The last building architect Frank Lloyd Wright ever designed has gone up for sale, with bidders around the world interested in owning a property by the architect who became a household name.

The Norman Lykes house in Phoenix Arizona has come onto the market for US$2.65 million ($4.2m).

This might seem a steep asking price for a house, but fans of the master craftsman see the building as beyond price. Forget a work of art! Among Lloyd Wright's other masterpieces are the Guggenheim gallery in New York and the peaceful Hanging Water, built over a natural waterfall.

Swimming pool: The curved motifs are reflected throughout. Photo / Supplied
Swimming pool: The curved motifs are reflected throughout. Photo / Supplied

"This no-reserve auction presents a tremendous opportunity for fans of Frank Lloyd Wright to own his very last residential design," said Nate Schar, for Heritage Auctions, in a release. He said the building's former owners "have been careful to preserve as much as possible of Wright's vision. It's a very special home."

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Desert view from the Phoenix hills. Photo / Supplied
Desert view from the Phoenix hills. Photo / Supplied

The Phoenix house is huge, curved building whose pink form sits into the contours of Arizona desert.

The Norman lykes House was the last building ever designed by Wright. Photo / Supplied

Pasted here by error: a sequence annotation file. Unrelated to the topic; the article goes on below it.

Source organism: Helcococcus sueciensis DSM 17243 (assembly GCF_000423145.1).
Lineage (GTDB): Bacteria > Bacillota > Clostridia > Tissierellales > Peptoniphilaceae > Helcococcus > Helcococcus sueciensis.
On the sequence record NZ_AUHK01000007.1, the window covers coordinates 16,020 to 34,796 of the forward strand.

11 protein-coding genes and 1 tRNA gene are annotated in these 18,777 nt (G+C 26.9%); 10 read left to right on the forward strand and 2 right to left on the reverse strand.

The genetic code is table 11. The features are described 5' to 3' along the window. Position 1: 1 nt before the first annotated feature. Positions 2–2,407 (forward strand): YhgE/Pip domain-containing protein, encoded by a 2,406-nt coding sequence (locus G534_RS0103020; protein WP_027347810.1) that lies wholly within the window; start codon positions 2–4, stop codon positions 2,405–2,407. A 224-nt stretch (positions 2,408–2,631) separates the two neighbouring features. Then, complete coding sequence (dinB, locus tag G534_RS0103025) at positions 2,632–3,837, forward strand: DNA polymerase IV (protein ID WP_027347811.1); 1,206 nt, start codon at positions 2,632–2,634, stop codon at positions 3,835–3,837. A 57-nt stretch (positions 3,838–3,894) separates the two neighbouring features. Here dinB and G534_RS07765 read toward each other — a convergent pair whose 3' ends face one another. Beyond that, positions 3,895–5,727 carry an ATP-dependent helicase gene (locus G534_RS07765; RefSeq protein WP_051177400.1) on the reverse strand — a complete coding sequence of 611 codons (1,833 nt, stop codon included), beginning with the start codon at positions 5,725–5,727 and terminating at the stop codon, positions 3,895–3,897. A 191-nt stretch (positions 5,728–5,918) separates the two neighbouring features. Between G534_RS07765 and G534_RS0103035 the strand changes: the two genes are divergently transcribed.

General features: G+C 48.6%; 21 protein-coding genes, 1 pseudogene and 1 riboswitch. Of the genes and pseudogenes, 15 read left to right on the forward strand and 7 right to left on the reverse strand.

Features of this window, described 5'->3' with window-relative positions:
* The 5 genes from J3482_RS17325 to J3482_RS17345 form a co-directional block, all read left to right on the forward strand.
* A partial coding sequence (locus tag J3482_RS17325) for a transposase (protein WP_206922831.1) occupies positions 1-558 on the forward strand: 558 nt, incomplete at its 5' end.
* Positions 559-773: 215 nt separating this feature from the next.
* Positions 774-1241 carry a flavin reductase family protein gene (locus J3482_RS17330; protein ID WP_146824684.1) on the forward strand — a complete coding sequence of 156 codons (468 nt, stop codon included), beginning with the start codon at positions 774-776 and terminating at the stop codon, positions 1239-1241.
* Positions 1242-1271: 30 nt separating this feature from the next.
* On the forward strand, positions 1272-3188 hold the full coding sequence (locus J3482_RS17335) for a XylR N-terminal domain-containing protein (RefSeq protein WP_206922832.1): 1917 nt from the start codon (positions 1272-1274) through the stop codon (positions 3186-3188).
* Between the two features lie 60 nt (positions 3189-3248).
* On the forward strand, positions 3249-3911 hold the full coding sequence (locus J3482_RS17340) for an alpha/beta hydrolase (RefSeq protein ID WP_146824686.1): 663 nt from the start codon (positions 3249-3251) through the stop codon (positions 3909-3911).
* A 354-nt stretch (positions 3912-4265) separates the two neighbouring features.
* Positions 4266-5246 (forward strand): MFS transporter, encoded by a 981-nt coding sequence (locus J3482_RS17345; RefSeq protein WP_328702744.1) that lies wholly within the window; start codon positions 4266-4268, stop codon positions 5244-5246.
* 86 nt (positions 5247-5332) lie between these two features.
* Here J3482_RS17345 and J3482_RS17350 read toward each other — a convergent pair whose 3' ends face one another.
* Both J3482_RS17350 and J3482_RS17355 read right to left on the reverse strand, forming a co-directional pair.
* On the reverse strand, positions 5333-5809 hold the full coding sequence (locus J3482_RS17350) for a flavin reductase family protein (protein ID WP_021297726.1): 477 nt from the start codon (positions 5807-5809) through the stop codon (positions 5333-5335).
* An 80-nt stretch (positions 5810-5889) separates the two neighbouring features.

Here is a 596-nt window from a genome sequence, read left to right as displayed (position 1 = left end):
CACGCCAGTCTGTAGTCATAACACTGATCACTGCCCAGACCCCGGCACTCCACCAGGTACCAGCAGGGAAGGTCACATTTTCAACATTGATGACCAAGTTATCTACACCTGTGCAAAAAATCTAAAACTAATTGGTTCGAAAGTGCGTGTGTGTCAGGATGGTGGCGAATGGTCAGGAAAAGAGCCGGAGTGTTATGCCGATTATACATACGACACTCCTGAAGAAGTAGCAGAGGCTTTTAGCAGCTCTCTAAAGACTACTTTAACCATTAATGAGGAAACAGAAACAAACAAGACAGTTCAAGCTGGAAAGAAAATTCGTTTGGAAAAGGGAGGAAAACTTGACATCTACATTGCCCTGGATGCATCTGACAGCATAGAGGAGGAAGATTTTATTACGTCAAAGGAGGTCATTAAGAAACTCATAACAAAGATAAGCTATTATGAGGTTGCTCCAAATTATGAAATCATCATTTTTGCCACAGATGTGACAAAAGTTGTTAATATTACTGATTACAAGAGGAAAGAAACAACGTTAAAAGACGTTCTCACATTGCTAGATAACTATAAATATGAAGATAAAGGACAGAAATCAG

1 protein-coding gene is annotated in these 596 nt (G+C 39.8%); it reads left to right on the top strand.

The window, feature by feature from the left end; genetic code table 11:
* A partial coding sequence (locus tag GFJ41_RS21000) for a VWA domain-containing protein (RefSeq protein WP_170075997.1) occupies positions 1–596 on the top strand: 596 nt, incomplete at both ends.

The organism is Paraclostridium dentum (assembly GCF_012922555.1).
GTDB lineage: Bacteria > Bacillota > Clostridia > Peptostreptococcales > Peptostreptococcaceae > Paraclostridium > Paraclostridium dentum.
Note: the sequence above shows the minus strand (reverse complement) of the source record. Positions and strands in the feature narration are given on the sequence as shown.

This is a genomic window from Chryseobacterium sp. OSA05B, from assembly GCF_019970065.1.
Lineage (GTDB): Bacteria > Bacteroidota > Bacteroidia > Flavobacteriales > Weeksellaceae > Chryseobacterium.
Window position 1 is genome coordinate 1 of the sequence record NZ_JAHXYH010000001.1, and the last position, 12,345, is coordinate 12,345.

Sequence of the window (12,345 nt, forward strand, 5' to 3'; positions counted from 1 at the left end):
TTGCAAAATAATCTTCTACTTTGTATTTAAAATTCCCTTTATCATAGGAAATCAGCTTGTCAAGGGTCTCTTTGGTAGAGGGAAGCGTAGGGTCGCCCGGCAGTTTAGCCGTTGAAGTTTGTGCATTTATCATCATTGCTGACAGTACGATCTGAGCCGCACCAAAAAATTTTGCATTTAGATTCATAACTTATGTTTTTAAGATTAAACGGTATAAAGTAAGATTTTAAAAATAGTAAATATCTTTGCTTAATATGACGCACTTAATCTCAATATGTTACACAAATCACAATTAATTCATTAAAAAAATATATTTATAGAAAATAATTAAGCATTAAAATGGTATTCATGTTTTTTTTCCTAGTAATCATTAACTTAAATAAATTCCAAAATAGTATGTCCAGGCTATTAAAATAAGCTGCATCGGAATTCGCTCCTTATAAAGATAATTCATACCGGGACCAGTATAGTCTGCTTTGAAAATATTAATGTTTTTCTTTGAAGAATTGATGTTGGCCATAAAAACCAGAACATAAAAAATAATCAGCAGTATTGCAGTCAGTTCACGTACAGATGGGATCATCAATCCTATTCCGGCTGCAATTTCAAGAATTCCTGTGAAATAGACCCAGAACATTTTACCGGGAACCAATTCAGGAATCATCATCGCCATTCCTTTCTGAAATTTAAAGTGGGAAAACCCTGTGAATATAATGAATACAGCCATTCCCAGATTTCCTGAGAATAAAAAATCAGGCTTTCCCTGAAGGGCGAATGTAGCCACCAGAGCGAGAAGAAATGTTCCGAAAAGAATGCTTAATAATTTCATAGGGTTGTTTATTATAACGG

The Norman lykes House was the last building ever designed by Wright. Photo / Supplied

The 290 square meter house is full of echoes of this curved design, and brilliant light in spite of being carefully orientated so the big glass windows are never directly in the glare of the Arizona sun.

For desert living, it's pretty cushy.

Wright completed drawings for the Norman Lykes house in 1959, just before the opening of the Guggenheim Museum, although he would not live to see its completion. Construction was completed in 1967.

For desert living the Norman Lykes house is remarkably cushy. Photo / Supplied
For desert living the Norman Lykes house is remarkably cushy. Photo / Supplied

This year eight of Frank Lloyd Wright's designs were designated World Heritage sites by Unesco including the Guggenheim, Falling Water and the Hollyhock House in California.
While the Norman Lykes house was overlooked by Unesco this time, a small $4 million investment could see you owning a piece of world heritage.

Frank Lloyd Wright's eight Unesco sites

1. Falling Water, Pennsylvania

The house built over a waterfall

2. The Guggenheim Museum, New York

New York's unique spiral gallery, named after Solomon R Guggenheim.

3. Taliesin (East), Wisconsin

The architect's personal estate

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4. Taliesin West, Wisconsin

The winter desert home now houses the Frank Lloyd Wright foundation

5. Hollyhock House, California

The temple-like Los Angeles home built for Aline Barnsdall

6. Unity Temple, Illinois

Unitarian church built to house the Oak Park congregation

7. Robie House, Illinois

A landmark of the University of Chicago

8. Jacobs House, Wisconsin